LONDON, England — A D-Day veteran has told how he hitched a lift with French President Jacques Chirac after he got lost following Sunday’s ceremonies in northern France to honor the men who liberated Europe in June, 1944.
Keith Coleman, a former RAF gunner from New Zealand, got on the wrong bus after the main international D-Day ceremony in Arromanches, Britain’s Guardian newspaper reported.
Instead of getting back to his hotel in Paris he ended up stranded at a remote French military airfield.
But help came from a most unexpected quarter when according to the 86-year-old he was invited by Chirac to fly back to the French capital on board one of the country’s presidential jets.
“I left the ceremony and there was this bus outside that people were getting on to and I thought to myself, I’ll give this one a go,” Coleman, who was traveling by himself and does not speak French, told The Guardian.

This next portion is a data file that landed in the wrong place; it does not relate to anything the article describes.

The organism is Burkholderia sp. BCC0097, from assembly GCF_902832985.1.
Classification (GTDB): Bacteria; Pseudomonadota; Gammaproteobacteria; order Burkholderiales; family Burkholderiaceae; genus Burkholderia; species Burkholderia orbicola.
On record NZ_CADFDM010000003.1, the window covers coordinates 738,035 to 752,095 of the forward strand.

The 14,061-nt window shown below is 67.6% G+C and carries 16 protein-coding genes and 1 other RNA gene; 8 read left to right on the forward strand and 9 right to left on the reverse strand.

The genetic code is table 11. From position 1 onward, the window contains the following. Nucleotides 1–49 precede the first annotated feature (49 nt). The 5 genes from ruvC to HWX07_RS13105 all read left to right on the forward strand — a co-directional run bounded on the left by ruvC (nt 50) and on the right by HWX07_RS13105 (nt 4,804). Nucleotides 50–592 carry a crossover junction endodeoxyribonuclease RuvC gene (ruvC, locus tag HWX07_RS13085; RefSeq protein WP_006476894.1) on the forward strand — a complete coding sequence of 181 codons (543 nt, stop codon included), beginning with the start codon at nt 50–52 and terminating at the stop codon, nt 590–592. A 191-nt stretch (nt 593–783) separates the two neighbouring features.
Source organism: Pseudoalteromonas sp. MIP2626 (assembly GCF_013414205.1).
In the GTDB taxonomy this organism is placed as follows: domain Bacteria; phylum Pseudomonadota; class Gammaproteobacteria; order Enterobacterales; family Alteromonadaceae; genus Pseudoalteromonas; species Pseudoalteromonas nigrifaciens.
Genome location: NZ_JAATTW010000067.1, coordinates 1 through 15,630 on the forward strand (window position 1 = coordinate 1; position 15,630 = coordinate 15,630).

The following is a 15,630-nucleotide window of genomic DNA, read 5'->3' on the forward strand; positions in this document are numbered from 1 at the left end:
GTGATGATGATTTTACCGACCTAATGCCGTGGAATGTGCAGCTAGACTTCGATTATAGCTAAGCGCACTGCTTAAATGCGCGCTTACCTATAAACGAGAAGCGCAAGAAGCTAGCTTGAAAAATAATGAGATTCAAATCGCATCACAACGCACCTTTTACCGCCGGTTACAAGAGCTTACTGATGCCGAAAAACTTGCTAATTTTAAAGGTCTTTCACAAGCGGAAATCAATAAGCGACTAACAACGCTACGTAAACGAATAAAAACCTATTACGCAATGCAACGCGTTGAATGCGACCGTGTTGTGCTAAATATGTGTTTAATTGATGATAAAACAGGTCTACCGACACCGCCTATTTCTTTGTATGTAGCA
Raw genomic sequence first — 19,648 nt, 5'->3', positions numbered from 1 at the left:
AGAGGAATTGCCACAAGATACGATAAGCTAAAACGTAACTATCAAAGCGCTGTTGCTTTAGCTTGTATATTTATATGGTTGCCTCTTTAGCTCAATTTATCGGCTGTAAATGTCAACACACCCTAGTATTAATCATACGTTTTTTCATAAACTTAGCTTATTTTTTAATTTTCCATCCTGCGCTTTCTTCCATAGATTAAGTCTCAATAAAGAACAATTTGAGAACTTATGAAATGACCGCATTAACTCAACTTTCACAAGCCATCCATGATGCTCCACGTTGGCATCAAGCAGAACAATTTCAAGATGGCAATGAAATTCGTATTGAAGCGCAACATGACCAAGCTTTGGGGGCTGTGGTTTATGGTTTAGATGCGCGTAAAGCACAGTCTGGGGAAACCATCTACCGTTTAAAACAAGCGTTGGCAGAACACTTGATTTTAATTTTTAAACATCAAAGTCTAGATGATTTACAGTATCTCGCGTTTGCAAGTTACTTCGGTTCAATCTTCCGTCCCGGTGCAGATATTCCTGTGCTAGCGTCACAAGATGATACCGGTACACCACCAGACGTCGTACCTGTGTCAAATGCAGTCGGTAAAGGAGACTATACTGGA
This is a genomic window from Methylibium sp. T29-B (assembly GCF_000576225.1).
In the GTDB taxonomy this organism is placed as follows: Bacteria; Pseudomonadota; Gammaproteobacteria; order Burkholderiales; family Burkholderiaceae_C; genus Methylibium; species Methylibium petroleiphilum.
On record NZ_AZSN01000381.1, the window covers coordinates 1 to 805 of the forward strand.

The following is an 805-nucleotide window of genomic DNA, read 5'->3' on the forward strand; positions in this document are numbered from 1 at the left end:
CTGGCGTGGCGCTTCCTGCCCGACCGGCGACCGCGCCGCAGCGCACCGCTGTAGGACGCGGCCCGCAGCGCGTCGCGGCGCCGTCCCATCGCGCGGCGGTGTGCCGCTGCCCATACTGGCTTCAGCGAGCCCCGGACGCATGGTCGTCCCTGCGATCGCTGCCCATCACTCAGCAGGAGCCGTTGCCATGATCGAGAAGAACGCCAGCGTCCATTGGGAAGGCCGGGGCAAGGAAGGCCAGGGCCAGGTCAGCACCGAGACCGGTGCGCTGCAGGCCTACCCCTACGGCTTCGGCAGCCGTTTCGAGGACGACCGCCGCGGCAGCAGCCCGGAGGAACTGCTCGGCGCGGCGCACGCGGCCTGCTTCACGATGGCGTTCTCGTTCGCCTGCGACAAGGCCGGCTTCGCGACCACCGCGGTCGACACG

But at the end of the ride, the other veterans got on a plane and he was alone.
Coleman, who flew more than 70 sorties over occupied Europe in bombers and fighters, told the paper he then had a look in the terminal.
“There was this important-looking guy wearing gold braid who I told my story to and I guess he must have felt sorry for me, because he made a few phone calls and told me he thought he could get me back to Paris,” he said.
The next thing the ex-RAF man knew, he told The Guardian, he was being driven “at more than 150 mph” to another airfield where two Gulfstream jets were parked. He was given a glass of what he said was “the best red wine I’ve ever tasted” before a vast cavalcade pulled up and Chirac stepped out.
“He came over … I snapped to attention and gave him a little salute … he put his arm round me. He said he would be happy for me to travel in one of the airplanes and gave instructions that I was to be driven to the door of my hotel in Paris,” the veteran said.